I would really appreciate your input. The owner was heart broken, the horse looked like it’s going to have a heart attack any minute and I really don’t think anything got accomplished! I tried to put myself in her situation and I’m sure I would have told the instructor to stop. At one point he actually got a decent lope off with a few additional steps but he missed the release and felt that he had to “stop on a good note”.

Looking for the Answer

Dear Looking,
You have made some very astute observations with this horse. When a horse shuts-down mentally, he is no longer thinking about his situation and looking for the right answer that will get him the release. Some horses shut down more easily than others. There are many team-roping horses out there with trust issues and a lot of baggage from the high-stress work that they do and the sometimes harsh and heavy pressure put on them. These horses respond well to slow, quiet and clear handling and do not do well with pushing them beyond the boiling point. A team roping horse that has not been trained and worked in a balanced fashion (schooling on fundamentals of bending, turning, collection) and is only blown out of the box, running hell-bent for leather, only taking the left lead and only turning left when it reaches the steer, doesn’t really know how to do anything else. In some instances, the horse has had so much physical pressure put on his mouth and sides and so much mental stress on him waiting in the box and blowing out after the steer, that he has a total melt down when asked to perform. These horses can have a lot of baggage. But it doesn’t have to be that way; there are many excellent rope horse trainers that school their horses more holistically.

When the rider braces any part of her body, especially the knees and ankles, the horse will always become stiffer, hollowed out in the back and more anxious. The reason why is that the rider is no longer absorbing the motion of the horse’s movement and instead is opposing the motion and bouncing on the horse’s back and bracing on his mouth. Bracing or stiffening joints causes the riders legs and hands to become jerky. The increased pressure causes the horse to tense; at the same time the rider is sending a message of tension through her body to the horse (you have to tense muscles and lock joints to brace). Horses will learn that when the rider tenses and braces, that pain in the mouth and back will follow. A horse’s natural response to discomfort is to run away from it, so these horses will generally speed up in a effort to run away from the discomfort. Unfortunately, that will generally cause the rider to brace even more and the downward spiral spins out of control.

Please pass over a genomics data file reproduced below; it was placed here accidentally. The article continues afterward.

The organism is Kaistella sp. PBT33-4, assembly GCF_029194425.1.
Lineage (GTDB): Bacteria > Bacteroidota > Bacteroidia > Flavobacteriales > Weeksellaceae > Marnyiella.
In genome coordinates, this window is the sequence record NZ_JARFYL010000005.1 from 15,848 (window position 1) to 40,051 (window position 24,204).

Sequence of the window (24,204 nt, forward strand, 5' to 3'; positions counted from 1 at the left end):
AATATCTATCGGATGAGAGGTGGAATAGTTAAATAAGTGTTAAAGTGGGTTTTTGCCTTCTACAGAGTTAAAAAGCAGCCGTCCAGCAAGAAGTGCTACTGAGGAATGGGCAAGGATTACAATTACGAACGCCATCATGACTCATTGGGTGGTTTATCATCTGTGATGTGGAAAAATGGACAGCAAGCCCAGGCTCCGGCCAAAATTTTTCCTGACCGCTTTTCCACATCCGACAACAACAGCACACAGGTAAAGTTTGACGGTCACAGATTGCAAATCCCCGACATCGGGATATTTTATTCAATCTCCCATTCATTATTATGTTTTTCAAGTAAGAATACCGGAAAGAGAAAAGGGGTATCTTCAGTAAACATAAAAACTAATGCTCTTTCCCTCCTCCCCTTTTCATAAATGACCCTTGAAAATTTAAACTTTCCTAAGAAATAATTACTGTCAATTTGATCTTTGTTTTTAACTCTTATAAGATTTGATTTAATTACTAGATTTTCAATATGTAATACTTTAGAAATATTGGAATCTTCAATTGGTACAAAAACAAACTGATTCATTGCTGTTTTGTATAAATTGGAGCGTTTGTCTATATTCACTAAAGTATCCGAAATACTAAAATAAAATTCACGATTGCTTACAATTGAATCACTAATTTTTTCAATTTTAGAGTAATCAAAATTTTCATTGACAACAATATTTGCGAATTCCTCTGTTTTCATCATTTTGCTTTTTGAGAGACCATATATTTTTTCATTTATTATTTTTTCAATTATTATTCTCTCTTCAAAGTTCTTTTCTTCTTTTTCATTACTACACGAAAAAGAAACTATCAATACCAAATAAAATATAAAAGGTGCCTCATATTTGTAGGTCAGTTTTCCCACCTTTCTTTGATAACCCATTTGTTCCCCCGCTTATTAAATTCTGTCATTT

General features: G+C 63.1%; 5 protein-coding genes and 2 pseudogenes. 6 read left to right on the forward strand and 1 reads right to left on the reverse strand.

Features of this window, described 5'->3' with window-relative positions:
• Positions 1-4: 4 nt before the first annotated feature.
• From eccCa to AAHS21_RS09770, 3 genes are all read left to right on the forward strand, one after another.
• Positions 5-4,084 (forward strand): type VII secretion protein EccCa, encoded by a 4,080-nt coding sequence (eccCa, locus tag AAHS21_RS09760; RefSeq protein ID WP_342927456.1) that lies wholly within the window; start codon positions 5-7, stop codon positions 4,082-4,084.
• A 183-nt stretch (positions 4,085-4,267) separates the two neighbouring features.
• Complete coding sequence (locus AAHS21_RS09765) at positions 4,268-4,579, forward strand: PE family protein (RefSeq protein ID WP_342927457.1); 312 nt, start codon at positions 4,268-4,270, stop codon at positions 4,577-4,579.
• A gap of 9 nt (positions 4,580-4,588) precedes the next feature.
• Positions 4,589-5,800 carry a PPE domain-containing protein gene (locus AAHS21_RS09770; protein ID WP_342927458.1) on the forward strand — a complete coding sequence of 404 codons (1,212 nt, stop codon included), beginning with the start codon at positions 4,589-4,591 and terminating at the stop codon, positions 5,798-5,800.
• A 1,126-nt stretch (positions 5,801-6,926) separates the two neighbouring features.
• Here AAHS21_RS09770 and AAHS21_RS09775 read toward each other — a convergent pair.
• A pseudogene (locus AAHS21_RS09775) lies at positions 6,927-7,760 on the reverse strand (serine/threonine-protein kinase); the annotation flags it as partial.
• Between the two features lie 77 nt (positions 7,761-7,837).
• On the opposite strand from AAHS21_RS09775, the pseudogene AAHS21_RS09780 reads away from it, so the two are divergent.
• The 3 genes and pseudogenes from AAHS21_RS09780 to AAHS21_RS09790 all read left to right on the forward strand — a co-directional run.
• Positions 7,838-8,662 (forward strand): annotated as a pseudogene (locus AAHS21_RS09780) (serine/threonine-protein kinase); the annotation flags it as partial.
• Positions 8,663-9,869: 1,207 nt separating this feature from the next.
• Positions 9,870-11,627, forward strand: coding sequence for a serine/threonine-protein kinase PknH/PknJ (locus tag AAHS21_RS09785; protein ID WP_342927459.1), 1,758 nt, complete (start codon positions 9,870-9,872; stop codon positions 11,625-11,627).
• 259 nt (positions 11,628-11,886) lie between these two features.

In clinics when I am teaching groundwork, I am constantly telling people to move slowly and progressively and never give the horse the sense that you are chasing him. You always want him to be thinking for a way out of his problem, the problem being the mental or physical pressure that you put on him when you ask him to do something. If the pressure (either mental or physical) becomes too much for the horse, his mind shuts down and he kicks into his survival/flight (or fight) mode. From this point, you have very little to gain and much to lose.

In the situation you are describing, it sounds to me like damage was done to this horse and certainly there was no positive benefit from the training session. Perhaps there would have been if the person had capitalized on the horse finally doing the right thing by removing all pressure and leaving the horse alone for a while.

It is an old-school of thought but one in which I believe very strongly: whenever you have trouble with a horse getting something (which probably means you are not a very effective teacher to your horse) always return to something more fundamental so that your horse can find some success and be in a better frame of mind.

There is a dilemma because once you have asked a horse to do something, if you don’t reinforce your request and follow-through; you have trained the horse to ignore you. However, if you are not as effective in teaching your horse or communicating with him and you keep asking something incomprehensible to him over and over again, and putting more and more pressure on him until his mind shuts down, you have taught the horse to be frightened and reactive to you, but he hasn’t learned the skill you were hoping for. Knowing when to push and when to back off a horse is a pre-requisite for being a good horse trainer.

There is no one system that could ever account for all the variances and intricacies of horses. The judgment and horse sense you need to train horses comes from the experience and wisdom gained from working with many, many different horses.

Timing is another essential skill needed to train a horse effortlessly. Although you hear a lot about repetition in training horses, if your timing is good you’ll need little, if any repetitions to train a horse a new skill. It is hard enough to teach people the physical skills they need to work horses from the ground or from the saddle, but to teach them timing is really difficult. Getting people to understand that to the horse, it is all about the release- of both mental and physical pressure. I’ll bet that with this exact scenario, if they had just stopped the horse and let him chill out for a few minutes here and there during the session when the horse made some kind of effort in the right direction, he may have made some progress toward the goal.